• Imam ghoft: People generally agree that these words mean “our (dear) Imam said,” and indicate that, instead of making a brazen, unprecedented proclamation, Ahmadinejad was quoting comments made by Ayatollah Ruhollah Khomeini, the leader of the Islamic revolution, in the 1980s.
  • een rezhim-i eshghalgar-i Qods: Again, the literal translation here isn’t really in question. These words are translated as some variation on “the regime occupying Jerusalem.” But the meaning of the words is a matter of dispute. The liberal Middle East expert Juan Cole and the The Guardian‘s Jonathan Steele have argued that the phrasing suggests Ahmadinejad is calling for a change in the Israeli government rather than military action against Israel, especially since he was comparing regime change in Israel to regime change in Iran in 1979. But, as The Times puts it, others argue that the line “indicates the depth of the Iranian president’s rejection of a Jewish state in the Middle East because he refuses even to utter the name Israel.”
  • mahv shaved: Cole, Steele, and the Mossadegh Project’s Arash Norouzi have all disputed theTimes‘ “wiped off” translation above, arguing that these words instead mean “vanish from.” But an Iranian translator and consultant supportedThe Times‘ “wiped off” or “wiped away” rendering in 2006, asserting that the Persian verb is active and transitive (Cole says the verb construction is intransitive). At the time of Ahmadinejad’s speech, the Middle East Media Research Institute(MEMRI) translated the verb as “eliminated.”
  • safheh-i ruzgar: This is where things really get interesting. Ahmadinejad actually misquoted Khomeini, who used the phrase “sahneh-i ruzgar.” As the Times noted several years ago, “sahneh” literally means “scene” or “stage” and “ruzgar” means “time,” but translators in the 1980s interpreted Khomeini’s words as a metaphorical reference to a “map”–an interpretation that stuck when Ahmadinejad substituted “sahneh” for “safheh,” or “page.” But the Cole-Steele-Norouzi trio recommends the literal translation of “page of time” (MEMRI, for its part, went with “pages of history”). Steele claims that the “page of time” phrase, along with the rest of his translation, suggests that the Iranian president was expressing a desire for an end to Israeli occupation at some point in the future. “He was not threatening an Iranian-initiated war to remove Israeli control over Jerusalem,” Steele writes.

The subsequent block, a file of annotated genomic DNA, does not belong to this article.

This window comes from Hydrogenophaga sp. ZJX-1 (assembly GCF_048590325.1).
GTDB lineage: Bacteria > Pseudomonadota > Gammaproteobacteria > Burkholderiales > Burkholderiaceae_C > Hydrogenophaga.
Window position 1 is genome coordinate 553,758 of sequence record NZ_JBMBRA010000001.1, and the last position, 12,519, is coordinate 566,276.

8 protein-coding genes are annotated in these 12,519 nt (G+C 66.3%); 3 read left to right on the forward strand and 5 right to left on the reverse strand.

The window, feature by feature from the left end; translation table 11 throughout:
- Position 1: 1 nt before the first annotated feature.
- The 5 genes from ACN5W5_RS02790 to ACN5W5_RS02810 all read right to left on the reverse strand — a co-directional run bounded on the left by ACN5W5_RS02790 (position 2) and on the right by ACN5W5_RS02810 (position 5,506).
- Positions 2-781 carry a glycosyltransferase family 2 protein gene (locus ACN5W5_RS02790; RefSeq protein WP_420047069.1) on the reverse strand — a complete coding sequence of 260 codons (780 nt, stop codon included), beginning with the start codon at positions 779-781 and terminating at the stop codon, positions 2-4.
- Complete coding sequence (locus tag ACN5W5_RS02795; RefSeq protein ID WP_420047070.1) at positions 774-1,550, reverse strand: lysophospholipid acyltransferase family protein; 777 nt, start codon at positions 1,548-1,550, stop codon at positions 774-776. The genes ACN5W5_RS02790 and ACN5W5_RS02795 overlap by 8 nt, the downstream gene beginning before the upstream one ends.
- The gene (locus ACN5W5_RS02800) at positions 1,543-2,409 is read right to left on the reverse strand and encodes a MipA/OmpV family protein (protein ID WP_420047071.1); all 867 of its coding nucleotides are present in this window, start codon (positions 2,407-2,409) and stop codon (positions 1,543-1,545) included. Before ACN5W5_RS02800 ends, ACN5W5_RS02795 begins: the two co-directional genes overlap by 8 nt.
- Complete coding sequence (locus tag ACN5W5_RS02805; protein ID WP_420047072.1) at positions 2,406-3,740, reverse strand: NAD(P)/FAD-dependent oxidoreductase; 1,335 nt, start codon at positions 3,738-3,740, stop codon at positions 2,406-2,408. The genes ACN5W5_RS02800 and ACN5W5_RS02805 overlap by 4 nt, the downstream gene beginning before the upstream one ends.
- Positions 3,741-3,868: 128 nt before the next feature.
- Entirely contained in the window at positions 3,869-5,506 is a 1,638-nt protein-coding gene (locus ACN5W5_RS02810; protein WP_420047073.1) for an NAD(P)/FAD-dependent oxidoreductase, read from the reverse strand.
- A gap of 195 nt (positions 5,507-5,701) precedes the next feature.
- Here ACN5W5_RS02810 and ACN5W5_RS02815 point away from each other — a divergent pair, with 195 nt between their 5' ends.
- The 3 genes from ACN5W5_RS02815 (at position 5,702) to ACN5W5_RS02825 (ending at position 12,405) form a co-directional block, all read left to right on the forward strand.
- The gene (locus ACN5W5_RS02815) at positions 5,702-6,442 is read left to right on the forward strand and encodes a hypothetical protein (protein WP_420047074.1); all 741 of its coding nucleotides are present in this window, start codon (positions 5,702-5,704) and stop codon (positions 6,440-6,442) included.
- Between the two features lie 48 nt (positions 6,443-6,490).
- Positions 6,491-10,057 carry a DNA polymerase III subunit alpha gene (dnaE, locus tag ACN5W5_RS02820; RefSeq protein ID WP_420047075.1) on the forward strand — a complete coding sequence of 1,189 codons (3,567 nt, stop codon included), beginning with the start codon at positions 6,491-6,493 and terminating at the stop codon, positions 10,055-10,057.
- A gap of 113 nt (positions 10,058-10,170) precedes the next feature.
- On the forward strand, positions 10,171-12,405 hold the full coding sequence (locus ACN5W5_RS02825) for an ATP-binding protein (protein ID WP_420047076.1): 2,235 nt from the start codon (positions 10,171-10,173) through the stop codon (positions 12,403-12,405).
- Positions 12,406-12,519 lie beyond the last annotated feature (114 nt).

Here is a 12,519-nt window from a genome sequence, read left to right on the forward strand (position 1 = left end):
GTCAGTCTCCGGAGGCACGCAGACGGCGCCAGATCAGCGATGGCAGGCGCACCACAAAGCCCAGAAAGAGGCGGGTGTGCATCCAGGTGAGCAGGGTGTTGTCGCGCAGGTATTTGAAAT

So there you have it. Depending on who you ask, Ahmadinejad was either endorsing Khomeini’s battle cry for Israel to be wiped off the map or invoking Khomeini’s wish that, someday, somehow, the Israeli government will collapse under its own weight. The varying translations, of course, may be inextricably linked to people’s political views on Iran and the Israeli-Palestinian conflict. And some argue that the distinction is academic at this point. In a study for the Jerusalem Center for Public Affairs, Joshua Teitelbaum states that Ahmadinejad’s public statements, taken as a whole, indicate that the Iranian leader is bent on the “actual physical destruction of the State of Israel,” however one may translate his 2005 speech. Other Iranian leaders, he adds, have made even more militant comments.

And what of Ahmadinejad himself? He hasn’t exactly brought closure to the debate. In a 2006 interview with The Washington Post‘s Lally Weymouth, he evaded her question about whether he wanted to “wipe Israel off the face of the Earth,” in Weymouth’s words. “Let the Palestinian people decide their fate in a free and fair referendum, and the result, whatever it is, should be accepted,” he told Weymouth. “The people with no roots there are now ruling the land.”

More recently, Ahmadinejad has declared that a NATO missile defense system in Turkey “will not stop the fall of the Zionist regime” and that Iran’s response to any provocation by the “bankrupt, uncivilized and criminal Zionist regime” would be “crushing and regrettable.” Well, at least he said those things according to the Fars News Agency’s English translation.

*note: originally published on October 5, 2011 on The Atlantic Wire. Original here.